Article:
THE FAILURE OF COURAGE
Matt. 26:57-58, Matt. 26:69-75
Those who had laid hold of Jesus led him away to the house of Caiaphas the High Priest, where the Scribes and the elders were assembled. Peter followed him at a distance, right into the courtyard of the High Priest’s house, and he went inside and sat down with the servants to see the end.
Peter was sitting outside in the courtyard. A maid-servant came up to him and said, “You, too, were with Jesus the Galilaean.” He denied it in the presence of them all. “I do not know,” he said, “what you are saying.” When he went out to the porch, another maid-servant saw him, and said to those who were there, “This man too was with Jesus of Nazareth.” And again he denied it with an oath: “I do not know the man.” A little later those who were standing there said to Peter, “Truly you too were one of them; for your accent gives you away.” Then he began to curse and to swear: “I do not know the man.” And immediately the cock crew. And Peter remembered the saying of Jesus, when he said, “Before the cock crows, you will deny me three times.” And he went out and wept bitterly.
No one can read this passage without being struck with the staggering honesty of the New Testament. If ever there was an incident which one might have expected to be hushed up, this was it–and yet here it is told in all its stark shame. We know that Matthew very closely followed the narrative of Mark; and in Mark’s gospel this story is told in even more vivid detail (Mk.14:66-72). We also know, as Papias tells us, that Mark’s gospel is nothing other than the preaching material of Peter written down. And so we arrive at the amazing fact that we possess the story of Peter’s denial because Peter himself told it to others.
So far from suppressing this story, Peter made it an essential part of his gospel; and did so for the very best of reasons. Every time he told the story, he could say, “That is the way that this Jesus can forgive. He forgave me when I failed him in his bitterest hour of need. That is what Jesus can do. He took me, Peter the coward, and used even me.” We must never read this story without remembering that it is Peter himself who is telling of the shame of his own sin that all men may know the glory of the forgiving love and cleansing power of Jesus Christ.
And yet it is quite wrong to regard Peter with nothing but unsympathetic condemnation. The blazing fact is that the disaster which happened to Peter is one which could have happened only to a man of the most heroic courage. All the other disciples ran away: Peter alone did not. In Palestine the houses of the well-to-do were built in a hollow square around an open courtyard, off which the various rooms opened. For Peter to enter that courtyard in the centre of the High Priest’s house was to walk into the lion’s den–and yet he did it. However this story ends, it begins with Peter the one brave man.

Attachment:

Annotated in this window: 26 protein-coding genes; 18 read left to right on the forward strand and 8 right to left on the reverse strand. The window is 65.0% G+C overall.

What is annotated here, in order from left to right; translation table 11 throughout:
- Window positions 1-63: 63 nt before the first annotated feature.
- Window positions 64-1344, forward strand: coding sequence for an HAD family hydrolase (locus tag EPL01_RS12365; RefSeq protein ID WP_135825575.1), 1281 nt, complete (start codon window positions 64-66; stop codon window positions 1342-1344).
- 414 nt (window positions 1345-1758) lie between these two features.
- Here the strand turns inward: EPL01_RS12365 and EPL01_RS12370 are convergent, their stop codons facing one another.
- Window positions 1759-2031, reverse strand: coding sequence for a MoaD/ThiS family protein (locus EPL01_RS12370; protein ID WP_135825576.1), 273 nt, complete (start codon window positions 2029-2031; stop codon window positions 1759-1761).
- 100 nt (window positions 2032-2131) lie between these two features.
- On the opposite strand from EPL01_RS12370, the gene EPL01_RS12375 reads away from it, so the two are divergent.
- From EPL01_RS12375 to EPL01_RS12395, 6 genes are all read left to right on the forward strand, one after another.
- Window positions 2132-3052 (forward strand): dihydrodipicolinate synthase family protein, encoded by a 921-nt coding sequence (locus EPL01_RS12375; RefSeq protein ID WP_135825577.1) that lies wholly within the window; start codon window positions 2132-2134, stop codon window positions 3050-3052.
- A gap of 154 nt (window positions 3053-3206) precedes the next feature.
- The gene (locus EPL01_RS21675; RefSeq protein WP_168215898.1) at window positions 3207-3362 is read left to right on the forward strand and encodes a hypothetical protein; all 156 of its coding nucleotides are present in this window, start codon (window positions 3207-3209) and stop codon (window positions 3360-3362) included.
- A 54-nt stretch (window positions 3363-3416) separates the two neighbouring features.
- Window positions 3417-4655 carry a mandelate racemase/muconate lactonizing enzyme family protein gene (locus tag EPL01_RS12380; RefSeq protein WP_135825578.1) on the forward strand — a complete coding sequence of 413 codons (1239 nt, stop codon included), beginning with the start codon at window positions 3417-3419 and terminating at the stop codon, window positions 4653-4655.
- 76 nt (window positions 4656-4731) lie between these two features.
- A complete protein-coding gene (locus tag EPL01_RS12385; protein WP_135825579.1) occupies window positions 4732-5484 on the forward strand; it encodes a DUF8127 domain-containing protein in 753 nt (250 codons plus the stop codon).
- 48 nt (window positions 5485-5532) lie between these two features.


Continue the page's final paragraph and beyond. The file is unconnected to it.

The first denial happened in the courtyard; no doubt the maid-servant had marked Peter as one of the most prominent followers of Jesus and had recognized him. After that recognition anyone would have thought that Peter would have fled for his life; a coward would certainly have been gone into the night as quickly as he could. But not Peter; although he did retire as far as the porch.
He was torn between two feelings. In his heart there was a fear that made him want to run away; but in his heart, too, there was a love which kept him there. Again, in the porch he was recognized; and this time he swore he did not know Jesus. And still he did not go. Here is the most dogged courage.
But Peter’s second denial had given him away. From his speech it was clear that he was a Galilaean. The Galilaeans spoke with a burr; so ugly was their accent that no Galilaean was allowed to pronounce the benediction at a synagogue service. Once again Peter was accused of being a follower of Jesus. Peter went further this time; not only did he swear that he did not know Jesus; he actually cursed his Master’s name. But still it is clear that Peter had no intention of leaving that courtyard. And then the cock crew.
There is a distinct possibility here which would provide us with a vivid picture. It may well be that the cock-crow was not the voice of a bird; and that from the beginning it was not meant to mean that. After all, the house of the High Priest was right in the centre of Jerusalem, and there was not likely to be poultry in the centre of the city. There was, in fact, a regulation in the Jewish law that it was illegal to keep cocks and hens in the Holy City, because they defiled the holy things. But the hour of 3 a.m. was called cock-crow, and for this reason. At that hour the Roman guard was changed in the Castle of Antonia; and the sign of the changing of the guard was a trumpet call. The Latin for that trumpet call was gallicinium, which means cock-crow. It is at least possible that just as Peter made his third denial the trumpet from the castle battlements rang out over the sleeping city–the gallicinium, the cock-crow–and Peter remembered; and thereupon he went and wept his heart out.
What happened to Peter after that we do not know, for the gospel story draws a kindly veil over the agony of his shame. But before we condemn him, we must remember very clearly that few of us would ever have had the courage to be in that courtyard at all. And there is one last thing to be said–it was love which gave Peter that courage; it was love which riveted him there in spite of the fact that he had been recognized three times; it was love which made him remember the words of Jesus; it was love which sent him out into the night to weep–and it is love which covers a multitude of sins. The lasting impression of this whole story is not of Peter’s cowardice, but of Peter’s love.
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